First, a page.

Now a million North Korean troops stare down 800,000 South Korean soldiers across the 238km border. Thirteen thousand pieces of North Korean artillery face Seoul, which is less than 50 miles away from the demilitarised zone and border. In 1994, General Gary Luck, then the US military commander in South Korea, estimated that if there was war with North Korea, more than a million lives would be lost - between 80,000 and 100,000 of them American. In effect, the Bush administration now has one alternative to war with North Korea: a policy of isolation and containment followed by negotiation. But that, as we now know, is hardly the style of Boy George, Rummy and co. Hence Bush's latest, almost unnoticed, threat on 3 March.
The dangers of a conflagration need hardly be exaggerated. Kim Jong Il can target just about every country in east Asia, including Japan as well as South Korea (there are a total of about 100,000 US troops in the area, plus three of the world's 12 largest economies). The Bush administration claimed in February that North Korea would soon be capable of manufacturing missiles that could reach even the US; weaponry is about the only successful export Pyongyang has, and it could easily sell weapons of mass destruction to the likes of al-Qaeda on the black market. In North Korea, a country that suffers dreadful malnutrition (at least three million North Koreans, out of a population of 23 million, died of starvation in the 1990s) and water pollution, life is cheap and paranoia high.
US intelligence knows that North Korea's main nuclear reactor is in Yongbyon, where it also has a plant that reprocesses plutonium; but Washington does not know for certain the location of other nuclear manufacturing centres. Plans for a limited airstrike against Yongbyon have been drawn up by the Pentagon, based on a presumption that radioactive fallout from such a bombing could be restricted to the Yongbyon area. The thinking is clear: a little radioactivity might discourage the North Koreans from going back to the Yongbyon plants afterwards to retrieve spent fuel rods and the like. Besides F-117 Stealth bombers stationed in South Korea, the US recently moved 24 long-range bombers to Guam.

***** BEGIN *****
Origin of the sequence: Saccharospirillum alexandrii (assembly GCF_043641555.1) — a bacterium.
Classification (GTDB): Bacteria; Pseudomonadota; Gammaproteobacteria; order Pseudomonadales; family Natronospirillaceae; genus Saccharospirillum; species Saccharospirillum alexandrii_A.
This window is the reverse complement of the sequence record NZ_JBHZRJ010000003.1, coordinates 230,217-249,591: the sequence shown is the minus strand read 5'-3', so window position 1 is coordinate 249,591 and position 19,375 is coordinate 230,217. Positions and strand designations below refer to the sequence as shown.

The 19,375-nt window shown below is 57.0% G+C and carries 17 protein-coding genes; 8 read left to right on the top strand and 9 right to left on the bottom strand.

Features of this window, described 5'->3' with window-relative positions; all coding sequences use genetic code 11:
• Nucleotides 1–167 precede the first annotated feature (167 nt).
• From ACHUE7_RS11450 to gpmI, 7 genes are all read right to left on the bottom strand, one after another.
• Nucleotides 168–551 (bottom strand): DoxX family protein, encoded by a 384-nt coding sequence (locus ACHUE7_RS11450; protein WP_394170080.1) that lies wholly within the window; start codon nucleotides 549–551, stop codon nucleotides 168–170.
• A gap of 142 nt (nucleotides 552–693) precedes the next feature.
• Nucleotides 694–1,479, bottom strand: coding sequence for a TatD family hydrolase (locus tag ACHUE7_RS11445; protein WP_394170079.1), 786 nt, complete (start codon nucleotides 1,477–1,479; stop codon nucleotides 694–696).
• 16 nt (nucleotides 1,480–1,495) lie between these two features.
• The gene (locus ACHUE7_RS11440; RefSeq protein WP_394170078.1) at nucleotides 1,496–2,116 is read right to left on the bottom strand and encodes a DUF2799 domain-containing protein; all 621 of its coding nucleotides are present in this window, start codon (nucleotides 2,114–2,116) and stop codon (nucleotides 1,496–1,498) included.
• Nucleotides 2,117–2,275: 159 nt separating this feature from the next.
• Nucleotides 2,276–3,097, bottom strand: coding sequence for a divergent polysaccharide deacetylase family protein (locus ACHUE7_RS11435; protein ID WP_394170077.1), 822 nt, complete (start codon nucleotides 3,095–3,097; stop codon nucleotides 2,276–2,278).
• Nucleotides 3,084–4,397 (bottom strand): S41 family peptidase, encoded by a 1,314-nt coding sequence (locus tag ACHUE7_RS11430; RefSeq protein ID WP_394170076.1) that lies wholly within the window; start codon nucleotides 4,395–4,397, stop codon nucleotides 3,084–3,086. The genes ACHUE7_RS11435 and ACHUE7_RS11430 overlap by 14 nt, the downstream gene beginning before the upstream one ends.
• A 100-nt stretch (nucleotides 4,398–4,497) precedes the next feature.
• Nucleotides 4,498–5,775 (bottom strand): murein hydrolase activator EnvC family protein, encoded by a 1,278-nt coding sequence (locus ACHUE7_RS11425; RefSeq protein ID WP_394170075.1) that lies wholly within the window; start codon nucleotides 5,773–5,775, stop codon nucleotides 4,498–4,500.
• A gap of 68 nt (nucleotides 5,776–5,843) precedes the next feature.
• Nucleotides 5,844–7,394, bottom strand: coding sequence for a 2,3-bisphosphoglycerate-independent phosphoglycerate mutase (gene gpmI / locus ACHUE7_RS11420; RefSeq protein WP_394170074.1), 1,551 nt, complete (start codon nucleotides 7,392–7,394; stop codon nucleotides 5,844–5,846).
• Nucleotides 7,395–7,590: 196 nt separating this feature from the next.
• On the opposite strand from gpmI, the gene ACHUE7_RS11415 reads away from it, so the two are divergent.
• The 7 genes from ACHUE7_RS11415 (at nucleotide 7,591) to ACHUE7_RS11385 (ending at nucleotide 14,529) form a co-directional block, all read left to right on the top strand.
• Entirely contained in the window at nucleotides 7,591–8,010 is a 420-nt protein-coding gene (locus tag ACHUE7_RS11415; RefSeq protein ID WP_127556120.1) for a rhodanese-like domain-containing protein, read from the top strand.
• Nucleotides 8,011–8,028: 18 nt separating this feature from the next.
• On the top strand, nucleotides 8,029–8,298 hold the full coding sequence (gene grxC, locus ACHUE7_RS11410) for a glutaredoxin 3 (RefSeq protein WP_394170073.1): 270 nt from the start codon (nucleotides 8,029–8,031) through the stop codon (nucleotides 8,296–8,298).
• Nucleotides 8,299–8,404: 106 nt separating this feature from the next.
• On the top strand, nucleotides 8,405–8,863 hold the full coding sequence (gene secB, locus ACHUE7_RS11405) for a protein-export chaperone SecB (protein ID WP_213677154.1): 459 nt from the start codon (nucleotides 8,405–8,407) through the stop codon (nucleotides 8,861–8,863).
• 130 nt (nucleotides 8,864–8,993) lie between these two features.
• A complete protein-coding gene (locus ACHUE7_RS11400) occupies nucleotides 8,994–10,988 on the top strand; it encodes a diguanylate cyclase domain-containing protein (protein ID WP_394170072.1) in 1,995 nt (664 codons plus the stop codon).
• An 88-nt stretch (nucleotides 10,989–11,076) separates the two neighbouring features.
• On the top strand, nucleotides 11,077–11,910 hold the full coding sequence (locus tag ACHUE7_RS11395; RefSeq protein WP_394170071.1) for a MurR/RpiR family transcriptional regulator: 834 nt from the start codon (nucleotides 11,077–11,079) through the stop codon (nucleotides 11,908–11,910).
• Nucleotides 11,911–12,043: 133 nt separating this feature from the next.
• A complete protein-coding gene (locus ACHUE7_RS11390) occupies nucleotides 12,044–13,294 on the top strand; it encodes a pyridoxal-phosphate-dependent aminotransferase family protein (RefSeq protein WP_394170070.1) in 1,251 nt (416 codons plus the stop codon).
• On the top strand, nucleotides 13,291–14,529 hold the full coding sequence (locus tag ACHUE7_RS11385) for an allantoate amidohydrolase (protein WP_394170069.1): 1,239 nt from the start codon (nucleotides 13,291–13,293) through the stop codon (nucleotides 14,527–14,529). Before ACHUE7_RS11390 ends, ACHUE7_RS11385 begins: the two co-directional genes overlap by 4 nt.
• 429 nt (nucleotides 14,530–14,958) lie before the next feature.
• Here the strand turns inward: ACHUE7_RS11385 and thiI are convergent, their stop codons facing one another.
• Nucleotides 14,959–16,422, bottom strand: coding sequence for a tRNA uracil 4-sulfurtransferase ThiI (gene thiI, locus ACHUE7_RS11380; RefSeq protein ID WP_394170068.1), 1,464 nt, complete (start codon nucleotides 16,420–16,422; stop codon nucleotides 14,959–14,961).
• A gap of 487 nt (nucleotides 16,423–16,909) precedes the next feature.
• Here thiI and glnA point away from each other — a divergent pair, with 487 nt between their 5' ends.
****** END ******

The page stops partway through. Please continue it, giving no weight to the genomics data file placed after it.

"There's a lot we don't know about North Korea and what it might do," says Robert Gallucci, a former State Department official under Clinton who helped negotiate the now-defunct US-North Korea peace accord. What is known is that it has 1,416km of border with China, 238km with South Korea and 19km with Russia - all of which have interests in the future of North Korea that conflict with the Bush administration's. If the hotheads in the White House prevail, the resulting bloodshed could make the Iraqi incursion seem a minor skirmish.
There are hopeful signs. It is not in North Korea's interest to start a doomed war against the US, for it was a victim of the end of the cold war when its economy imploded: it seems that after the axis of evil speech, Kim Jong Il desperately wanted to negotiate for peace. The belligerence since October looks like a strategic miscalculation.
Equally, the Bush administration may not want to risk a major new war close on the heels of Iraq. Dubbya may believe he is on a crusade to rid the world of weapons of mass destruction, but he is also a ruthless politician who knows he has to face the American voters next year. Perceived "success" in Iraq would help neutralise the effects of the administration's disastrous economic and domestic policies. Bush's domestic strategy guru, Karl Rove, would probably advise against the risk of opening another front against North Korea.
Yet with the likes of Bush, Dick Cheney and Condoleezza Rice in the White House - and Rumsfeld and Paul Wolfowitz in the Pentagon - you can never be confident that calmness will prevail. Hello, Iraq and Saddam, goodbye, Baghdad: will Kim Jong Il and North Korea soon become the targets of the new television spectator sport in the US? With the unsavoury crew in charge here and on a high over Iraq, you can never be sure, I'm afraid.